Stage 5 featured an uphill route of 203km, with a steep climb in the middle and an ascending finish. This gruelling stage comes in at just the right time to kick off the seriousness of the event: four stages in and only a couple of days after the flight to Italy.
The top 10 standings at the end of stage 4 were:
1 Nacer Bouhanni (Fra) FDJ.fr 2:22:06
2 Giacomo Nizzolo (Ita) Trek Factory Racing
3 Tom Veelers (Ned) Team Giant-Shimano
4 Roberto Ferrari (Ita) Lampre-Merida
5 Elia Viviani (Ita) Cannondale
6 Matteo Montaguti (Ita) AG2R La Mondiale
7 Kenny De Haes (Bel) Lotto Belisol
8 Luka Mezgec (Slo) Team Giant-Shimano
9 Bert De Backer (Bel) Team Giant-Shimano
10 Francesco Chicchi (Ita) Neri Sottoli – Yellow Fluo
This was the first stage to feature an uphill finish, much like the ones we saw in the Vuelta a Espana last year, that crippled and tore apart even the most experienced cyclists. The climb is a category 4, which isn’t huge but will definitely make it harder than the standard flat finish, which usually sees sprinters able to pick up the pace fairly quickly. This stage however, will bend and break the rider’s capabilities, leaving them broken men with nothing to grind out but slow, arduous strokes. All in all a very entertaining way to end a stage.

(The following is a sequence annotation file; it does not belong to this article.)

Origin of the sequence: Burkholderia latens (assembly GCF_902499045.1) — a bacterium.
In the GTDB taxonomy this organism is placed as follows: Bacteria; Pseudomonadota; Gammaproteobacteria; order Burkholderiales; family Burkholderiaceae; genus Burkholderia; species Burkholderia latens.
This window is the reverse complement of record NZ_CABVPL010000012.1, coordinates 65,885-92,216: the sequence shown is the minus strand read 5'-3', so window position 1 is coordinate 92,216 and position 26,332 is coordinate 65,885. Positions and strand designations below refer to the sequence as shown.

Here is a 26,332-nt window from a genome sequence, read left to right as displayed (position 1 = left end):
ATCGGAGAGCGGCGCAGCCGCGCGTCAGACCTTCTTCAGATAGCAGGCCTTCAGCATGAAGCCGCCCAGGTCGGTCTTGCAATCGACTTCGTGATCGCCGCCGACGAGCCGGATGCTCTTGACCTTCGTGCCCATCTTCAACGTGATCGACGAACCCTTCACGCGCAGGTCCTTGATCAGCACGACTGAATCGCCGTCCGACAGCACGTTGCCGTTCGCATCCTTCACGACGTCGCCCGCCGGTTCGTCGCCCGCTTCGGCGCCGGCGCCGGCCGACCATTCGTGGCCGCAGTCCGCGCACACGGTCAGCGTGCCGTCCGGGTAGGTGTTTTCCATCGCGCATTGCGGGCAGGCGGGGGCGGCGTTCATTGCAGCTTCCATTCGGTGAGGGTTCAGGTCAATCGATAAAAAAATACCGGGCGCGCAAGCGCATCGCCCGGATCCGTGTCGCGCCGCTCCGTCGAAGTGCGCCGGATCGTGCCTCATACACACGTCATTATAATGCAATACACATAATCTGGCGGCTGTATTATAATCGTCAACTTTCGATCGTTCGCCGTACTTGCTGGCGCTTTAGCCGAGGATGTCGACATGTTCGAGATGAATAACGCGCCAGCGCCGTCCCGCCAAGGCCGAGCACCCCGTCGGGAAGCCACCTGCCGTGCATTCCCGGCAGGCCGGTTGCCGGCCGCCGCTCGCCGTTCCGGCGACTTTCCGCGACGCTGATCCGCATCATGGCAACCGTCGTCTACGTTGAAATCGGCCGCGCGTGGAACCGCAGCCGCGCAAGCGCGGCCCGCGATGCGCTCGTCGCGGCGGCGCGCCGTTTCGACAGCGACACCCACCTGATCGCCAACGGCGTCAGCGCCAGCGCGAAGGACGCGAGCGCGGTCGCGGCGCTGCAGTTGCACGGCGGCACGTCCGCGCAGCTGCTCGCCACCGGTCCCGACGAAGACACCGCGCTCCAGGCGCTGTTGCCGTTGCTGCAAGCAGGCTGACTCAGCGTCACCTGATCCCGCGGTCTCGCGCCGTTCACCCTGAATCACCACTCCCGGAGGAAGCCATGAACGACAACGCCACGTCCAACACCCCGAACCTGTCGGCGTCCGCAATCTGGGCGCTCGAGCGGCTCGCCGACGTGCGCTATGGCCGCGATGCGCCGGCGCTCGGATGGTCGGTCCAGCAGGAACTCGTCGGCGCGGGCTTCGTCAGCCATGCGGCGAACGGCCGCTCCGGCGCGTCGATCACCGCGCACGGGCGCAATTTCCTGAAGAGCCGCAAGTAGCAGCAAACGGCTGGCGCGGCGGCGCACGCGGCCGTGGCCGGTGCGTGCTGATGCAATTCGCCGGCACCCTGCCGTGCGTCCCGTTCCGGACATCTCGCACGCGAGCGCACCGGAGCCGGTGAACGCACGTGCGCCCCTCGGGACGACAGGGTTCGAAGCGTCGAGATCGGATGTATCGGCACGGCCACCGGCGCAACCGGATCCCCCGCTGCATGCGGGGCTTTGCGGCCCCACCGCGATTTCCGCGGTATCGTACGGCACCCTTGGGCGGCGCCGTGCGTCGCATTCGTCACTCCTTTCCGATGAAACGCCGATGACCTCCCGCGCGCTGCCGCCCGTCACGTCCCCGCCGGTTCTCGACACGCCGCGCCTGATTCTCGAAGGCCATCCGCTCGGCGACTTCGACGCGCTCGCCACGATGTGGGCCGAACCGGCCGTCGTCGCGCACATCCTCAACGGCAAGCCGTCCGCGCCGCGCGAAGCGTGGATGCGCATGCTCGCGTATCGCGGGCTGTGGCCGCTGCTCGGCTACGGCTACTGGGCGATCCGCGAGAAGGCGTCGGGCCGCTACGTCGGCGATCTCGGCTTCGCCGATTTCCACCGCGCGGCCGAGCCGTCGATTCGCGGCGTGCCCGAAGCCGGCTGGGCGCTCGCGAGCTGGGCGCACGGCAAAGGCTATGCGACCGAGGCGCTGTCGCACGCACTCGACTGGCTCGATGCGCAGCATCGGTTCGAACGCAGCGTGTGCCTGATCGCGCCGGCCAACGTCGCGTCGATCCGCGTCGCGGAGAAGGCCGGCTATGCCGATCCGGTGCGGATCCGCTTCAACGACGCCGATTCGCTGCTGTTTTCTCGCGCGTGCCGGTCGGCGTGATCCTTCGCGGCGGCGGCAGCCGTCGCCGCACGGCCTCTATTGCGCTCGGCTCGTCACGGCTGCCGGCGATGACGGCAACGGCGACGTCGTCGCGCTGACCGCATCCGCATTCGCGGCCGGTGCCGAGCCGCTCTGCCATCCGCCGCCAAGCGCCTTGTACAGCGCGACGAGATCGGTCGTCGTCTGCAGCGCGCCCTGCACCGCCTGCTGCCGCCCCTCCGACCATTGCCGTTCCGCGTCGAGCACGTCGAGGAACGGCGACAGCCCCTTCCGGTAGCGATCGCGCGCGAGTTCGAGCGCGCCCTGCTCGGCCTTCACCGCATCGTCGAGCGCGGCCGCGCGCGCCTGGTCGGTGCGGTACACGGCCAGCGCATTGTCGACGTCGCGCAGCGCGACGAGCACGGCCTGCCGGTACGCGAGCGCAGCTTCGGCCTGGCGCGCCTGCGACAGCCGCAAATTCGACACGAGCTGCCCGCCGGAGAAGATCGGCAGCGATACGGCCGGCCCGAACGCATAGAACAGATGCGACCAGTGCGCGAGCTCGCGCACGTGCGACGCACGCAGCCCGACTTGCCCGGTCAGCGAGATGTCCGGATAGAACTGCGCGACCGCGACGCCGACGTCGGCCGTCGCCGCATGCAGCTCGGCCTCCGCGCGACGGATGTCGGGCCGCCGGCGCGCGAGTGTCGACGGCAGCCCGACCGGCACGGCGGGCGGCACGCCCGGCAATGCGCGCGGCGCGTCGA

On top of the tough slog ahead, the weather played a part in slowing down the breaks, a crosswind was complicating things and bringing the action down slightly. After stage 4 this was slightly disappointing, as no signs of any breakaways arose.
After a fairly quiet slog, the final sprint was a gruelling and hard earned, with Diego Ulissi for Italy and Lampre-Merida taking the sprint finish. Michael Matthews also managed to keep hold of the leader’s jersey, watch the finish here:
Top 3 stage 5 winners:
1. Diego Ulissi (Ita) Lampre-Merida
2. Cadel Evans (Aus) BMC – 0:01
3. Julian David Arredondo Moreno (Col) Trek – 0:01